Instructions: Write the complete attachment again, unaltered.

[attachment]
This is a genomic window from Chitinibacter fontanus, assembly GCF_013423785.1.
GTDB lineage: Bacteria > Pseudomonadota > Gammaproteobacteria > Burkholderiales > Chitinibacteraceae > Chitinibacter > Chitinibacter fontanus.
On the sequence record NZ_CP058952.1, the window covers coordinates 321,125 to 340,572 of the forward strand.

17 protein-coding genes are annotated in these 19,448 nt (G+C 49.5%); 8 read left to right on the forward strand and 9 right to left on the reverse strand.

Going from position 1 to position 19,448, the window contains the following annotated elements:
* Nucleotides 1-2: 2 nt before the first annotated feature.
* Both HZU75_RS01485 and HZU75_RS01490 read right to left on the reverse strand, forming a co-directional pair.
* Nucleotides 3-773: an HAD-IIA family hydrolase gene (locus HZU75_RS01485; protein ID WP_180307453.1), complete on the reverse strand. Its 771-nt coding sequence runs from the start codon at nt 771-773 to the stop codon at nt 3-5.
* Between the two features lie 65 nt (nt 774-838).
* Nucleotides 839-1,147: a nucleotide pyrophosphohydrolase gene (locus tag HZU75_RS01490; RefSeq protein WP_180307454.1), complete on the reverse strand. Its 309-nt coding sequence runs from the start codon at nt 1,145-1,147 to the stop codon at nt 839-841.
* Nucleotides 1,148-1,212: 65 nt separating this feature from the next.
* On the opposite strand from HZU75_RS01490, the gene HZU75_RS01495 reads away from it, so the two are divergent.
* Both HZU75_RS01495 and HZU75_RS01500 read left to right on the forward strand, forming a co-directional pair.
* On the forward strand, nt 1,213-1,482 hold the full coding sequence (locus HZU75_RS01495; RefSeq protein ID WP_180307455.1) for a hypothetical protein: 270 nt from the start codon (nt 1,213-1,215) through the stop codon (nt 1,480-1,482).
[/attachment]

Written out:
This is a genomic window from Chitinibacter fontanus, assembly GCF_013423785.1.
GTDB lineage: Bacteria > Pseudomonadota > Gammaproteobacteria > Burkholderiales > Chitinibacteraceae > Chitinibacter > Chitinibacter fontanus.
On the sequence record NZ_CP058952.1, the window covers coordinates 321,125 to 340,572 of the forward strand.

17 protein-coding genes are annotated in these 19,448 nt (G+C 49.5%); 8 read left to right on the forward strand and 9 right to left on the reverse strand.

Going from position 1 to position 19,448, the window contains the following annotated elements:
* Nucleotides 1-2: 2 nt before the first annotated feature.
* Both HZU75_RS01485 and HZU75_RS01490 read right to left on the reverse strand, forming a co-directional pair.
* Nucleotides 3-773: an HAD-IIA family hydrolase gene (locus HZU75_RS01485; protein ID WP_180307453.1), complete on the reverse strand. Its 771-nt coding sequence runs from the start codon at nt 771-773 to the stop codon at nt 3-5.
* Between the two features lie 65 nt (nt 774-838).
* Nucleotides 839-1,147: a nucleotide pyrophosphohydrolase gene (locus tag HZU75_RS01490; RefSeq protein WP_180307454.1), complete on the reverse strand. Its 309-nt coding sequence runs from the start codon at nt 1,145-1,147 to the stop codon at nt 839-841.
* Nucleotides 1,148-1,212: 65 nt separating this feature from the next.
* On the opposite strand from HZU75_RS01490, the gene HZU75_RS01495 reads away from it, so the two are divergent.
* Both HZU75_RS01495 and HZU75_RS01500 read left to right on the forward strand, forming a co-directional pair.
* On the forward strand, nt 1,213-1,482 hold the full coding sequence (locus HZU75_RS01495; RefSeq protein ID WP_180307455.1) for a hypothetical protein: 270 nt from the start codon (nt 1,213-1,215) through the stop codon (nt 1,480-1,482).